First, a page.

CURRICULUM AS COLONIZER: THE CASE OF APIs


Even as our understanding and awareness of the colonizing power of Curriculum and schooling has deepened, there continues to be minimal attention to Asian Americans and Pacific Islanders, who, as outlined earlier, constitute the fastest-growing racial group in this country, and whose diversity is increasing as their numbers grow. These students are increasingly in our schools: 25% of APIs are 17 or younger, a percentage that is even higher among more recent immigrants (Zhou, 2004). Ironically, while educators are unquestioningly facing the challenge of educating larger numbers of API immigrant children who are bringing complexities and diversities that are numerous in quantity and various in kind into the classroom, the educational literature remains silent about their needs and experiences. APIs are rendered invisible.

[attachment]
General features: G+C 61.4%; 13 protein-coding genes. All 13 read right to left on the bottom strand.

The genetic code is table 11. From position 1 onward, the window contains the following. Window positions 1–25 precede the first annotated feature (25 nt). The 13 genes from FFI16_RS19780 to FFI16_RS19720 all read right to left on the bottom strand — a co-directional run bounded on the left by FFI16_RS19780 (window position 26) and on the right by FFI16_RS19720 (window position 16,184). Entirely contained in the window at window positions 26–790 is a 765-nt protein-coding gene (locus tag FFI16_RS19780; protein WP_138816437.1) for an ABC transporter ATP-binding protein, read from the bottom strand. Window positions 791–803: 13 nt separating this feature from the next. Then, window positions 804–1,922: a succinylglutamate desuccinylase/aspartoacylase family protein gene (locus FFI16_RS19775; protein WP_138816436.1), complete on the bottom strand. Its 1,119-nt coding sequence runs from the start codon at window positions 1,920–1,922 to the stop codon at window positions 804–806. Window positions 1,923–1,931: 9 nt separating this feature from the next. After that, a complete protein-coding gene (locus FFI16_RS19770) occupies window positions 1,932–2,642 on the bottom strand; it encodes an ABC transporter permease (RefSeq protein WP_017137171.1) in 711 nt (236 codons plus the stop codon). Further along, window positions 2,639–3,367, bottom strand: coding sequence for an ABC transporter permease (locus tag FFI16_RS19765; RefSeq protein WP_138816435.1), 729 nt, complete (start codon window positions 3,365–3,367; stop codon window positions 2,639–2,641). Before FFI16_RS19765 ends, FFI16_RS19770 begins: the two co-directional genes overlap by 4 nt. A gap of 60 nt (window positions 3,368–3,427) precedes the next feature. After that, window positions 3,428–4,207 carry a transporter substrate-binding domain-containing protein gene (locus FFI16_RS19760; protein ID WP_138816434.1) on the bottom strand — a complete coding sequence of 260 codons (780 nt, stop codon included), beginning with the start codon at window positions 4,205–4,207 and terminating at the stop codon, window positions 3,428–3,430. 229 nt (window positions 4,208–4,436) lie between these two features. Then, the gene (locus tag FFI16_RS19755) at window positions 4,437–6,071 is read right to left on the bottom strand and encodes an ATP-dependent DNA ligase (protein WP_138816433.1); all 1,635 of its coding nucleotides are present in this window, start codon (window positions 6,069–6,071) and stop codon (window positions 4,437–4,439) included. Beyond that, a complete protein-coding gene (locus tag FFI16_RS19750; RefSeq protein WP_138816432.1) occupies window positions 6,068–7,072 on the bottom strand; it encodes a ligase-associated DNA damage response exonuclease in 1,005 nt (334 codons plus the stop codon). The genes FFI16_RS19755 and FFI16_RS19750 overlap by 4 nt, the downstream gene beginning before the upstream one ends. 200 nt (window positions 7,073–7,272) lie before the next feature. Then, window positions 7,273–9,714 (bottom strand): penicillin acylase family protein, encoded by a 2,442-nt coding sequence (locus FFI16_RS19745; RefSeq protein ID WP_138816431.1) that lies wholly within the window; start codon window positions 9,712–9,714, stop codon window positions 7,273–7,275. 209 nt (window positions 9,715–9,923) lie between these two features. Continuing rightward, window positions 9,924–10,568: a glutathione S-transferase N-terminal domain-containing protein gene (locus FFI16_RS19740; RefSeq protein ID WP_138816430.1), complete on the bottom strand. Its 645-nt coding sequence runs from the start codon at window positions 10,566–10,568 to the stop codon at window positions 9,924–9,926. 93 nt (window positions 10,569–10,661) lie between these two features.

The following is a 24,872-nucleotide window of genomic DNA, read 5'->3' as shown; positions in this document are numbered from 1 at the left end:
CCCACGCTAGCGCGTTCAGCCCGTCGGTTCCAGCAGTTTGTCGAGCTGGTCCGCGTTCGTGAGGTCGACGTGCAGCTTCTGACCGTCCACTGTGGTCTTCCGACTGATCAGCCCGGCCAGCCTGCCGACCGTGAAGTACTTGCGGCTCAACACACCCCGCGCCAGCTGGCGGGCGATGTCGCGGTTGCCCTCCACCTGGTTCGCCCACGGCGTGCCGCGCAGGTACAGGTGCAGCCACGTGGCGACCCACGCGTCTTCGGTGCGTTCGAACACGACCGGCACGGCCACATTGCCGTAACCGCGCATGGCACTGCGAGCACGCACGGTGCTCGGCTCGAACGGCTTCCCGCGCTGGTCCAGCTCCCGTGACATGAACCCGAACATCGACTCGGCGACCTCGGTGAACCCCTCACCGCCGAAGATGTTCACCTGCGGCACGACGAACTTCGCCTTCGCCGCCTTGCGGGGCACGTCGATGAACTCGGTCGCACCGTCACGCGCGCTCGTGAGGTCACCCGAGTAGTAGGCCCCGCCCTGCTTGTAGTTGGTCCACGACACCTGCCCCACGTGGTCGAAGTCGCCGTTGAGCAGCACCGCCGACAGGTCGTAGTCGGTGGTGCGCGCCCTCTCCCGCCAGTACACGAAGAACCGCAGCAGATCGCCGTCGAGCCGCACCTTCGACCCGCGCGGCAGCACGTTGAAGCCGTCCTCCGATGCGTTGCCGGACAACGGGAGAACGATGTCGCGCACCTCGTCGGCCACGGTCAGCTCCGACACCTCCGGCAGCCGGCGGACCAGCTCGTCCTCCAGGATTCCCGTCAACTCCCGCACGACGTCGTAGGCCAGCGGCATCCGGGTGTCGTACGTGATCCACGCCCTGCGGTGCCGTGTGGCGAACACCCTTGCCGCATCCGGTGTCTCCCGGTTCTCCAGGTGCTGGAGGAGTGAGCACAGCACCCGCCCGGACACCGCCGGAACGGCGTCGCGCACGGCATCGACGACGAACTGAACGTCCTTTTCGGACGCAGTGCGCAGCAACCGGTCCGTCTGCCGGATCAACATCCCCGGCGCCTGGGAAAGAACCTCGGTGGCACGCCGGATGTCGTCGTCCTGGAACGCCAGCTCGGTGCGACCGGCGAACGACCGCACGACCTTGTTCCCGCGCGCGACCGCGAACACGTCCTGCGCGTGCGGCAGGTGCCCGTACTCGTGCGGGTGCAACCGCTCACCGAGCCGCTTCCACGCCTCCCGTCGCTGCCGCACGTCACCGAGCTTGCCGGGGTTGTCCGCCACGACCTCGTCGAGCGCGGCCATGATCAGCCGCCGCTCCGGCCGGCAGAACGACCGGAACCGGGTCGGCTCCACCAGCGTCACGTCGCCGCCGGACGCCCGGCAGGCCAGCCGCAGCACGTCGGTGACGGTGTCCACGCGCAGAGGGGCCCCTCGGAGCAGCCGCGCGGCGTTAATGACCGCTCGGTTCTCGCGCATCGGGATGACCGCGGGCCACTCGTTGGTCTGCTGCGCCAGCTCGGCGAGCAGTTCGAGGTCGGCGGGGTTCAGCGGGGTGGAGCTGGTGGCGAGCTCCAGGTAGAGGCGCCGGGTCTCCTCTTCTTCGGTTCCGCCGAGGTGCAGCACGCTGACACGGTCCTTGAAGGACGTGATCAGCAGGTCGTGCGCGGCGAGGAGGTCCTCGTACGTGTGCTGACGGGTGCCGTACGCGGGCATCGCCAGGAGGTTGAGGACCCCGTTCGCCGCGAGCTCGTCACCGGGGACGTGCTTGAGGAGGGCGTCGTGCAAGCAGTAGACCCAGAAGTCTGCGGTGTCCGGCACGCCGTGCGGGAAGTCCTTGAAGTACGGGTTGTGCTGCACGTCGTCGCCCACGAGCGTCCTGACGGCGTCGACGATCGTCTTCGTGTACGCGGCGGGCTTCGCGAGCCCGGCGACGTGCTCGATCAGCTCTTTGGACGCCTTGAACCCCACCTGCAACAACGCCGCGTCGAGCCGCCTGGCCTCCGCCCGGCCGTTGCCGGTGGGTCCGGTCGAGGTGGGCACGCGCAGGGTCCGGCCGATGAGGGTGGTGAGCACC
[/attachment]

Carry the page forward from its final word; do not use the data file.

API invisibility is largely a consequence of their characterization as “model minorities,” a socially constructed stereotype that was created in the 1960s that served to reify Asians as “super” minorities who apparently needed no government assistance or special considerations to leap to the top of the class literally and figuratively (Lee, 1996; Wu, 2002; Zia, 2000). The persistence of the model minority label has effectively isolated APIs from other “minority” groups as they were upheld as examples to emulate (Gotanda, 1995; San Juan, Jr., 1998). Positioned as “good minorities” (Lee, 2005) whose work ethic, academic over-achievement, and economic success exemplify “the ideology of individualism and meritocracy” (Lew, 2006, p. 14), APIs are used to “discipline … bad minorities” (Lee, 2005, p. 5), thereby creating divisions and racial hierarchies among people of color. The uniform assignation of the model minority label to APIs has been challenged by numerous Asian American writers and scholars because it perpetuates the mythology of all APIs as successful, and obscures the hardships, racism, struggles, and injustices that characterize the lives of many Asian Americans. Still, this mythology endures, with “the result … that the Asian American racial category is defined by this narrow stereotype (Gotanda, 1995, p. 98). Perceived as fully self-sufficient, neither needing nor warranting special assistance, the lack of educational or social services for APIs is considered justified. In addition, the API community has typically been characterized in monolithic terms as introverted, quiet, and passive, and so has been seen as non-threatening and compliant (Goodwin, Genishi, Asher & Woo, 1997; Pang, 1995; Walker-Moffat, 1995). This, coupled with APIs’ lack of political organizing and representation, has ensured that they cannot rely on the dominant majority to advocate for them, and have been poorly positioned to advocate for themselves.